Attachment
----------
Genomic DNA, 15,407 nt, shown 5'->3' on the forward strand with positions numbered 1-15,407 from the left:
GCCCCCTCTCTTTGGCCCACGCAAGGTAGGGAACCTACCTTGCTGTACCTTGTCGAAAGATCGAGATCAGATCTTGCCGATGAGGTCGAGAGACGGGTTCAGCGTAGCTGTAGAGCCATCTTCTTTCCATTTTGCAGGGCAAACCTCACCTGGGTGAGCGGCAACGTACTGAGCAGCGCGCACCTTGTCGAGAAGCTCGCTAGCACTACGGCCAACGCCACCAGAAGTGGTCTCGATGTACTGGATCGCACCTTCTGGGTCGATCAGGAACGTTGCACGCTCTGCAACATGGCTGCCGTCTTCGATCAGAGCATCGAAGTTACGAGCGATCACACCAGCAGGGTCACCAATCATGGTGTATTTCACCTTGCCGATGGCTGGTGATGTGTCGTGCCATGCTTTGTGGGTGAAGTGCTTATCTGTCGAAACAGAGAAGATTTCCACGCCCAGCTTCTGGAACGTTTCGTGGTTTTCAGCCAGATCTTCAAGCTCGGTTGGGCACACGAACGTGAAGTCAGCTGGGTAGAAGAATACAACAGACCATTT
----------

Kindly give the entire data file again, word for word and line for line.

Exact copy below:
Genomic DNA, 15,407 nt, shown 5'->3' on the forward strand with positions numbered 1-15,407 from the left:
GCCCCCTCTCTTTGGCCCACGCAAGGTAGGGAACCTACCTTGCTGTACCTTGTCGAAAGATCGAGATCAGATCTTGCCGATGAGGTCGAGAGACGGGTTCAGCGTAGCTGTAGAGCCATCTTCTTTCCATTTTGCAGGGCAAACCTCACCTGGGTGAGCGGCAACGTACTGAGCAGCGCGCACCTTGTCGAGAAGCTCGCTAGCACTACGGCCAACGCCACCAGAAGTGGTCTCGATGTACTGGATCGCACCTTCTGGGTCGATCAGGAACGTTGCACGCTCTGCAACATGGCTGCCGTCTTCGATCAGAGCATCGAAGTTACGAGCGATCACACCAGCAGGGTCACCAATCATGGTGTATTTCACCTTGCCGATGGCTGGTGATGTGTCGTGCCATGCTTTGTGGGTGAAGTGCTTATCTGTCGAAACAGAGAAGATTTCCACGCCCAGCTTCTGGAACGTTTCGTGGTTTTCAGCCAGATCTTCAAGCTCGGTTGGGCACACGAACGTGAAGTCAGCTGGGTAGAAGAATACAACAGACCATTT